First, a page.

After months wrangling over the details of several criminal justice reform measures, the 2019 Oklahoma Legislature adjourned sine die after passing a retroactivity measure but punting on other bills pushed by advocates.
“We are very thankful, grateful that the reforms that the voters passed in 2016 in the form of State Question 780 have been applied retroactively to those who committed an offense for simple possession before July 1, 2017, it looks like that is going to impact about 500 families,” said Kris Steele, executive director for Oklahomans for Criminal Justice Reform. “The sad reality is, even with the passage of HB 1269, our prison population is going to continue to grow, and Oklahoma will continue to be the world leader in incarceration.”
Once signed by Gov. Kevin Stitt, HB 1269 (embedded below) will apply State Question 780’s reforms retroactively to certain incarcerated men and women. The final language directs the Oklahoma Pardon and Parole Board to implement a specialized commutation docket for addressing retroactive sentencing for individuals.
“I’m proud to be a part of a bipartisan bill that affects so many Oklahomans,” said House Majority Floor Leader Jon Echols (R-OKC). This is a huge step in criminal justice reform and the expungement portion of the bill could help literally tens of thousands of Oklahomans.”
A co-author with Echols on HB 1269, Rep. Jason Dunnington (D-OKC) agreed.
“Criminal justice reform is something that the citizens of Oklahoma have asked us to accomplish. HB 1269 was an important first step in that direction,” Dunnington said. “While the work is far from done, there will be hundreds of Oklahomans reunited with their families and back to work before the holidays.”
Steele: ‘We didn’t take near enough action’
Steele, on the other hand, had less optimism in the face of his group’s other favored proposals stalling out at the end of session.
“In a session that was so promising and when the governor himself ran on a criminal justice reform platform and wants to be a governor of action and begin the process of reducing our prison population by 20 percent and moving us out of this dubious distinction of being No. 1, we didn’t take near enough action this year to accomplish those goals.”
Steele and his group have argued that criminal justice reform issues have been studied enough.
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“Instead, it appears he has opted to kick the can down the road and study the issue yet again. Change is hard. Change is difficult, and when we start talking about significant change, we start talking about groups that are very powerful and very forceful and want to protect the status quo.”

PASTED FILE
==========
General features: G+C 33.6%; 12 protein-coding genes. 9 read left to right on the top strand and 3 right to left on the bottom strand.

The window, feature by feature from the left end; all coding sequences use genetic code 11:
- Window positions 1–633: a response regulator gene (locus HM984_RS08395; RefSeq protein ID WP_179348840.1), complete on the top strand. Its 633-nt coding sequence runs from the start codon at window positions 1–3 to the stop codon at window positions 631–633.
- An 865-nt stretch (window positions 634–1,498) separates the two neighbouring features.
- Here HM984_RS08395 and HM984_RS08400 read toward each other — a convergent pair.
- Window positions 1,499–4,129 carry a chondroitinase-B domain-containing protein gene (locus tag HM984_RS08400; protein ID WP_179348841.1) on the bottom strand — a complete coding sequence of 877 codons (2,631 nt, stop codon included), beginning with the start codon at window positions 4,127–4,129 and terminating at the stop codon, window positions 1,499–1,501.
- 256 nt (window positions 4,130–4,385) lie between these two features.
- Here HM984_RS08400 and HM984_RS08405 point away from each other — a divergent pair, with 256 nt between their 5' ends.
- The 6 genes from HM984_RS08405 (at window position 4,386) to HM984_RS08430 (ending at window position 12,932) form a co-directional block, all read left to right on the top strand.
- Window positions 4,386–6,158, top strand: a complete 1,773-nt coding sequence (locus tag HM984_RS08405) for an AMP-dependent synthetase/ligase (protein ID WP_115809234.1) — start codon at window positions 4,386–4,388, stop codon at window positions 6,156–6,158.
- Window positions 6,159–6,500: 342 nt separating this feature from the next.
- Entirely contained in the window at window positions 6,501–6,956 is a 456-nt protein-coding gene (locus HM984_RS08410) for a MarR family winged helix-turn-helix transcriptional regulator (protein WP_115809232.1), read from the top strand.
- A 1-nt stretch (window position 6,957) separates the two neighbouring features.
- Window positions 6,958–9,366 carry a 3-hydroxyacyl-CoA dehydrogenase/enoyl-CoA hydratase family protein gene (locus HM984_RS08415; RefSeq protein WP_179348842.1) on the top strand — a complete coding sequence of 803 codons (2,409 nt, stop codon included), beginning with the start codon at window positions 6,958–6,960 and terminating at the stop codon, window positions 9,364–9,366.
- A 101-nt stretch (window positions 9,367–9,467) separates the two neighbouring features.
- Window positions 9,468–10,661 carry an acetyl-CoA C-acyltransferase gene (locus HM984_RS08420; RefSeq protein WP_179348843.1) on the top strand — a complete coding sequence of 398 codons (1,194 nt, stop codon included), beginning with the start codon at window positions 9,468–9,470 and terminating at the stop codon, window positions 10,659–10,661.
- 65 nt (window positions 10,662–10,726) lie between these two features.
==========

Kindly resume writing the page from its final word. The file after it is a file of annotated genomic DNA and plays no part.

Steele said bail bond companies, district attorneys and other law enforcement entities successfully derailed proposals like bail reform, implementing a clear “possession with intent to distribute” statute and reforming the guidelines for sentence enhancement.
“Nonviolent offenders in Oklahoma on average serve about twice as long a prison sentence as anywhere else in the United States, and there is no evidence that that leads to behavior modification or anything else positive in the life of the person or for the state,” Steele said.
Sen. Kay Floyd (D-OKC) said Thursday that she thought HB 1269’s retroactivity was a “positive step forward,” especially considering how it looked like even that bill was going to flounder earlier in the day. That underscored the political uncertainty of proposed reforms this year.
“Four weeks ago, we thought everything was going to happen,” she said. “I don’t really know how to explain it. I think there were some groups who were not as enthusiastic about criminal justice reform as I think the House and the Senate are.”
She said she personally supported SB 616‘s effort to reform the parole process, though the bill did not receive final consideration despite passing the Senate unanimously in March.
“I’ve been told there was jockeying,” Floyd said. “I thought it was a very, very good bill. I was disappointed it didn’t move forward.”
Senate President Pro Tempore Greg Treat (R-OKC) spoke to media later Thursday afternoon and said SB 616 “would have moved the needle considerably and had an actual bed impact.”
“So I’m disappointed we didn’t get that to the governor’s desk,” Treat said. “We were trying to get movement on that. Unfortunately we could not get that all the way to the finish line, so we wanted to make sure we got some modicum of reform done, and (HB) 1269 was one we could get to the governor’s desk.”
Treat said he still has concerns about HB 1269’s retroactivity plan but that passing it was better than doing nothing.
“DOC’s data is terrible, and we still haven’t improved that yet,” Treat said. “So they’re going to be making some decisions on real human lives to put before the governor and the Pardon and Parole Board for consideration on commutation, and I’m not sure we’re there yet.”
Full text of HB 1269’s retroactivity
(Editor’s note: Oklahomans for Criminal Justice Reform purchased advertising on NonDoc in 2019. This story was updated at 11 a.m. Friday, May 24, to include comments from Treat.)